• Create cloud resource group to host minikube cluster: az group create --name ArcK8s --location CentralUS
  • Connect the local minikube Kubernetes deployment to Azure Arc:
    az connectedk8s connect --name minikube --resource-group ArcK8s --proxy-https http://xxxx --proxy-http xxxx --proxy-skip-range xxxx
    Proxy settings were used since the lab machine hosting minikube was connected via a proxy server to the Internet.
  • Verify connection of local minikube to Azure Arc: az connectedk8s list --resource-group ArcK8s
  • Azure Arc enablement installs agents via pods on local Kubernetes in a new Kubernetes namespace called “azure-arc”. These agents (deployments and pods) are shown in figure below.

Figure 3: Azure Arc AgentsFigure 3: Azure Arc Agents

On the Azure portal, the minkube Kubernetes deployment (single node cluster) can be managed under the created resource group “ArcK8s” as shown in screenshot figures below.

Figure 4: On Premise minkube Kubernetes managed in Azure PortalFigure 4: On Premise minkube Kubernetes managed in Azure Portal


Figure 5: On Premise minkube Kubernetes cluster resources in Azure PortalFigure 5: On Premise minkube Kubernetes cluster resources in Azure Portal


OVMS can be deployed on the local minikube Kubernetes cluster using Intel provided sample Helm chart at the location - Model data is required by OVMS in a specific directory and file format to support Inference requests for the models (Reference 7). The model data can be provided to OVMS pod in a Kubernetes environment via different pod storage provisioning options – using cloud storage, local host node storage or external storage solutions via Kubernetes persistent volumes. For simplicity, we used local host VM storage to host the model data and attach to the deployed OVMS pod via Kubernetes “hostPath” mechanism. A Resnet50 trained model’s data was hosted in the OVMS pod. The model data was provided in OpenVINO optimized format (.bin and .xml files). The steps for installing OVMS in minikube environment is provided in the Appendix (below). The Kubernetes OVMS deployed state details are shown in figure below.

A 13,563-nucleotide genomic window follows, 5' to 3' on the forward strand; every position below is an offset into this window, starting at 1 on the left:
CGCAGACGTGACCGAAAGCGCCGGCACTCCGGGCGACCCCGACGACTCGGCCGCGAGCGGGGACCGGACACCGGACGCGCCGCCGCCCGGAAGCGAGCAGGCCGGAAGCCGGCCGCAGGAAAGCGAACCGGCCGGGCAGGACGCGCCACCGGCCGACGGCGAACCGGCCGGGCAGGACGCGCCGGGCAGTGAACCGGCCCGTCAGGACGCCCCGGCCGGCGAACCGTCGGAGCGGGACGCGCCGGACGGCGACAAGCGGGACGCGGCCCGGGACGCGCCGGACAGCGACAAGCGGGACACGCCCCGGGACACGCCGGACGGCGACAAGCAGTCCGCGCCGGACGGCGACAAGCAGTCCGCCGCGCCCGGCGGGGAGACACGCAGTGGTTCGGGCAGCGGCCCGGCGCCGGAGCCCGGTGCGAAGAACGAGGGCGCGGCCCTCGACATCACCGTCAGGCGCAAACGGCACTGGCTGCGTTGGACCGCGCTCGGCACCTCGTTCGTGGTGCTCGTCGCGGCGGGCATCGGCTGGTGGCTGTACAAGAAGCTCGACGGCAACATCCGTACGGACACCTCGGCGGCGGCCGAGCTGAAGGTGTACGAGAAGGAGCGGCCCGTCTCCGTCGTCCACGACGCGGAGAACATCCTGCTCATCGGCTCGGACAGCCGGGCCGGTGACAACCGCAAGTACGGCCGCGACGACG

Figure 6: OVMS deployed state in minikubeFigure 6: OVMS deployed state in minikube

The OVMS deployment can verified with a demo Inference application. Demo inference scripts are provided at the location - The image classification script was used that submits a list of images one at a time to OVMS for inference. The inference request included specifying the Resnet50 model name to be used for inference. A test client container pod was used to launch the demo inference script. The steps for launching the test client pod and executing the demo inference script is provided in the Appendix. The output of the inference script is shown below in figure 7.

Figure 7: Demo inference script outputFigure 7: Demo inference script output


A Kubernetes cluster was deployed in Azure cloud using Azure Kubernetes service. A single Azure VM (node pool with 1 node) was used for this deployment. The VM instance type chosen was “Standard_D2s_v5” which includes vCPUs based on 2 x Intel(R) Xeon(R) Platinum 8370C (3rd generation Xeon scalable processors, codename Ice Lake). The Azure Kubernetes instance was deployed under the same Azure Resource Group as the earlier minikube local Kubernetes instance. This is shown in Azure Portal figure below (Resource Group is “ArcK8s” and Kubernetes instances are “AzureK8s” and “minikube”)

Figure 8: On Prem and Cloud Kubernetes intancess in Azure PortalFigure 8: On Prem and Cloud Kubernetes intancess in Azure Portal


The Azure Kubernetes instance details are shown in figure below.

Figure 9: Figure 5: Azure cloud Kubernetes deployment resources in Azure PortalFigure 9: Figure 5: Azure cloud Kubernetes deployment resources in Azure Portal